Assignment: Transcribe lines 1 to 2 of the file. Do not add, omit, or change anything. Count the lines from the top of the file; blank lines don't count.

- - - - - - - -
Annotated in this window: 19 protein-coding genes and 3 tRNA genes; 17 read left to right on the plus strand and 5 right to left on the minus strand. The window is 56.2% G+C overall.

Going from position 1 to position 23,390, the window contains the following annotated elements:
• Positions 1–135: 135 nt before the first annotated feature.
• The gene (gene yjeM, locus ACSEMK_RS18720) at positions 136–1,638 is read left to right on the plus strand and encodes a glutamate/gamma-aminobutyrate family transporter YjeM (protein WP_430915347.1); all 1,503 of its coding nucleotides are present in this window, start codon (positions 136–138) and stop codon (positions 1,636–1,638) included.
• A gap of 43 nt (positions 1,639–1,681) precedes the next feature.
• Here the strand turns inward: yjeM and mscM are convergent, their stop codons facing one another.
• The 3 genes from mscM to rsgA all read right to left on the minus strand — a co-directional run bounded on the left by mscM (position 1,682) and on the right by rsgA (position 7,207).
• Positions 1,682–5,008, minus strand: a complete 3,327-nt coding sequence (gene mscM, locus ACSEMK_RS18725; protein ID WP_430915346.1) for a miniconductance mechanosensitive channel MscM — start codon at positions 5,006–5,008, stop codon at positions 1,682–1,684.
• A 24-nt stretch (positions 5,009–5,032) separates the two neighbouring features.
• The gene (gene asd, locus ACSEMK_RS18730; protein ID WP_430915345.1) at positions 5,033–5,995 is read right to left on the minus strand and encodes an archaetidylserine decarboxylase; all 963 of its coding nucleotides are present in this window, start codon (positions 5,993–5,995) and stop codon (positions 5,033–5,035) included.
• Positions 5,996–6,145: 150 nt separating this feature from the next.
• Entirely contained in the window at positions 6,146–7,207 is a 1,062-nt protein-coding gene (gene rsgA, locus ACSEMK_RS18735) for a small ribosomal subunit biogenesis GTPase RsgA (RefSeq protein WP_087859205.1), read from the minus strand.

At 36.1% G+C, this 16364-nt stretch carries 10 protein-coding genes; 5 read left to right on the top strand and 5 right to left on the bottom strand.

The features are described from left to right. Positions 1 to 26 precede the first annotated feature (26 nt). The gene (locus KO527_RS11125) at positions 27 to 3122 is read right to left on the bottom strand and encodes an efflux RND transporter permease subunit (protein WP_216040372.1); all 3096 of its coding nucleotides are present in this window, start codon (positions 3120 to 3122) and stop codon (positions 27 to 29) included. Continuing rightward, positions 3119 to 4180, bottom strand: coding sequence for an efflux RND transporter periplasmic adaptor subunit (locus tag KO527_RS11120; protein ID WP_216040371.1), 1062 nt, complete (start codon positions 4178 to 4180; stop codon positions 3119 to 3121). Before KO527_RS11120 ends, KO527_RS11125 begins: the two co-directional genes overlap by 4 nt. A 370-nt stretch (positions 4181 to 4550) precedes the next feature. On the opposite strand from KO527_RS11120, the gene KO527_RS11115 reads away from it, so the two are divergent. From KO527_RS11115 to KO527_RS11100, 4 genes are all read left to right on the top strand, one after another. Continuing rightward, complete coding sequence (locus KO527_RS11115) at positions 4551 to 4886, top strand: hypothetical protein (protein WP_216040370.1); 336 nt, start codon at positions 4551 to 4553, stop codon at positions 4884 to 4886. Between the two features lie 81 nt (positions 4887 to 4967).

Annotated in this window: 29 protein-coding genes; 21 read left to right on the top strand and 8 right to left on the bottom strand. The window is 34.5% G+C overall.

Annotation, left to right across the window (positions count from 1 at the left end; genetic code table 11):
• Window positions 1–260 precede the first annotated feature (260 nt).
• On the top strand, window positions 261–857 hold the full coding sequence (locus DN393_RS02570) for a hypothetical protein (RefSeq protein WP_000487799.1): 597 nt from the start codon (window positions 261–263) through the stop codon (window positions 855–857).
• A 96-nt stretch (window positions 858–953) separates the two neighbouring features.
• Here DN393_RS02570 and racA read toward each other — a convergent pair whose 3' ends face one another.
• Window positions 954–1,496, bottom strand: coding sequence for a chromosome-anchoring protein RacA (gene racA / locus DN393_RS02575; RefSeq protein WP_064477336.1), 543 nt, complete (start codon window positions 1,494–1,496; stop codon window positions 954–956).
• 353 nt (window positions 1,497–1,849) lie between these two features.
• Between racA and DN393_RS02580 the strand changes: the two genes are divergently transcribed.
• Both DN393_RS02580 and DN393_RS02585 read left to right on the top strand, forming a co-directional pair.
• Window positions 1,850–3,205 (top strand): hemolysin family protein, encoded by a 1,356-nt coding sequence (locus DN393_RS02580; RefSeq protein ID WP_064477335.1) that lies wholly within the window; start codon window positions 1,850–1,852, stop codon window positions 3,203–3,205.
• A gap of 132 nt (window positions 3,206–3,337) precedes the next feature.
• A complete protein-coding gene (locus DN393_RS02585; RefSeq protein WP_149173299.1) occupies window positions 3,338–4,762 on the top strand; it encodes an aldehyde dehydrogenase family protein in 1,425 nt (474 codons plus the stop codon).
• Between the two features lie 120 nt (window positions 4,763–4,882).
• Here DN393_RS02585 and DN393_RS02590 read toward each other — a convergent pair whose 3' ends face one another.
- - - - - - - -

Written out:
Annotated in this window: 19 protein-coding genes and 3 tRNA genes; 17 read left to right on the plus strand and 5 right to left on the minus strand. The window is 56.2% G+C overall.

Going from position 1 to position 23,390, the window contains the following annotated elements: